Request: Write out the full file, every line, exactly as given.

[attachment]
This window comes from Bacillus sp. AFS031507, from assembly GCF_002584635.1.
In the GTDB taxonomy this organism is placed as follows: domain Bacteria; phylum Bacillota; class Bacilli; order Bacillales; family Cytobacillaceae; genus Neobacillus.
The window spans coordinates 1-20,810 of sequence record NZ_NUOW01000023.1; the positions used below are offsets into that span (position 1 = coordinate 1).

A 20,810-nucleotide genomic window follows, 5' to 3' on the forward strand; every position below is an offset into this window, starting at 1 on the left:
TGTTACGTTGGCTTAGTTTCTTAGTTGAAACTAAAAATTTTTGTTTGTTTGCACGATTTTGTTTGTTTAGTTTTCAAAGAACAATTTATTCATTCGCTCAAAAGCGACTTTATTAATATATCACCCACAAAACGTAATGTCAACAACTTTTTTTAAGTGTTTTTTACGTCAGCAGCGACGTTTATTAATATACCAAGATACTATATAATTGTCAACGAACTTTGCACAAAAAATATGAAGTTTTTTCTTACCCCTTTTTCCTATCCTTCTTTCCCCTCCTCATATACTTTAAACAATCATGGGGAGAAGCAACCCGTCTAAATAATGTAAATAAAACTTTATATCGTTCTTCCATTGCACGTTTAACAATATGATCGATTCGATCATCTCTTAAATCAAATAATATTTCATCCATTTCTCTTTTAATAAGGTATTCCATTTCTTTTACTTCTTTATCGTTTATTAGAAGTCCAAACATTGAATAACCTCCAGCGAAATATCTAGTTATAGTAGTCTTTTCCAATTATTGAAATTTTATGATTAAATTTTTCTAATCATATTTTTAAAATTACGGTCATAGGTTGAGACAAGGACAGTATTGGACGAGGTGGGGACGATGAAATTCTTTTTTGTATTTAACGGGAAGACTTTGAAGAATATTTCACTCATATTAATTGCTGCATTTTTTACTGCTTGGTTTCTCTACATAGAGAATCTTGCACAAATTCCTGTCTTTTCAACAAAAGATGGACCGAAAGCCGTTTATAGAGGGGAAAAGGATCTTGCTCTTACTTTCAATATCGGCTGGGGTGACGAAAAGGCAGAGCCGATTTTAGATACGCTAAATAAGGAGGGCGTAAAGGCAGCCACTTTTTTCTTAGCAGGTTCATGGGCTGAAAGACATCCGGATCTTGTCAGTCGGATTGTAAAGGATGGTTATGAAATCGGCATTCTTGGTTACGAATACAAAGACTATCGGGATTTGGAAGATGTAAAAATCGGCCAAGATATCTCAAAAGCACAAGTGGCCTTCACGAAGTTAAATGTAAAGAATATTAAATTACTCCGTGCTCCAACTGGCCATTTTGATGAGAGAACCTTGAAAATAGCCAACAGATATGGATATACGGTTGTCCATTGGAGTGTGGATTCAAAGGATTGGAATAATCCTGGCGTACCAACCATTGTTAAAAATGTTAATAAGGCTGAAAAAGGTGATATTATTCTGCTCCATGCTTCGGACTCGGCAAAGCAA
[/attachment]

This window comes from Bacillus sp. AFS031507, from assembly GCF_002584635.1.
In the GTDB taxonomy this organism is placed as follows: domain Bacteria; phylum Bacillota; class Bacilli; order Bacillales; family Cytobacillaceae; genus Neobacillus.
The window spans coordinates 1-20,810 of sequence record NZ_NUOW01000023.1; the positions used below are offsets into that span (position 1 = coordinate 1).

A 20,810-nucleotide genomic window follows, 5' to 3' on the forward strand; every position below is an offset into this window, starting at 1 on the left:
TGTTACGTTGGCTTAGTTTCTTAGTTGAAACTAAAAATTTTTGTTTGTTTGCACGATTTTGTTTGTTTAGTTTTCAAAGAACAATTTATTCATTCGCTCAAAAGCGACTTTATTAATATATCACCCACAAAACGTAATGTCAACAACTTTTTTTAAGTGTTTTTTACGTCAGCAGCGACGTTTATTAATATACCAAGATACTATATAATTGTCAACGAACTTTGCACAAAAAATATGAAGTTTTTTCTTACCCCTTTTTCCTATCCTTCTTTCCCCTCCTCATATACTTTAAACAATCATGGGGAGAAGCAACCCGTCTAAATAATGTAAATAAAACTTTATATCGTTCTTCCATTGCACGTTTAACAATATGATCGATTCGATCATCTCTTAAATCAAATAATATTTCATCCATTTCTCTTTTAATAAGGTATTCCATTTCTTTTACTTCTTTATCGTTTATTAGAAGTCCAAACATTGAATAACCTCCAGCGAAATATCTAGTTATAGTAGTCTTTTCCAATTATTGAAATTTTATGATTAAATTTTTCTAATCATATTTTTAAAATTACGGTCATAGGTTGAGACAAGGACAGTATTGGACGAGGTGGGGACGATGAAATTCTTTTTTGTATTTAACGGGAAGACTTTGAAGAATATTTCACTCATATTAATTGCTGCATTTTTTACTGCTTGGTTTCTCTACATAGAGAATCTTGCACAAATTCCTGTCTTTTCAACAAAAGATGGACCGAAAGCCGTTTATAGAGGGGAAAAGGATCTTGCTCTTACTTTCAATATCGGCTGGGGTGACGAAAAGGCAGAGCCGATTTTAGATACGCTAAATAAGGAGGGCGTAAAGGCAGCCACTTTTTTCTTAGCAGGTTCATGGGCTGAAAGACATCCGGATCTTGTCAGTCGGATTGTAAAGGATGGTTATGAAATCGGCATTCTTGGTTACGAATACAAAGACTATCGGGATTTGGAAGATGTAAAAATCGGCCAAGATATCTCAAAAGCACAAGTGGCCTTCACGAAGTTAAATGTAAAGAATATTAAATTACTCCGTGCTCCAACTGGCCATTTTGATGAGAGAACCTTGAAAATAGCCAACAGATATGGATATACGGTTGTCCATTGGAGTGTGGATTCAAAGGATTGGAATAATCCTGGCGTACCAACCATTGTTAAAAATGTTAATAAGGCTGAAAAAGGTGATATTATTCTGCTCCATGCTTCGGACTCGGCAAAGCAA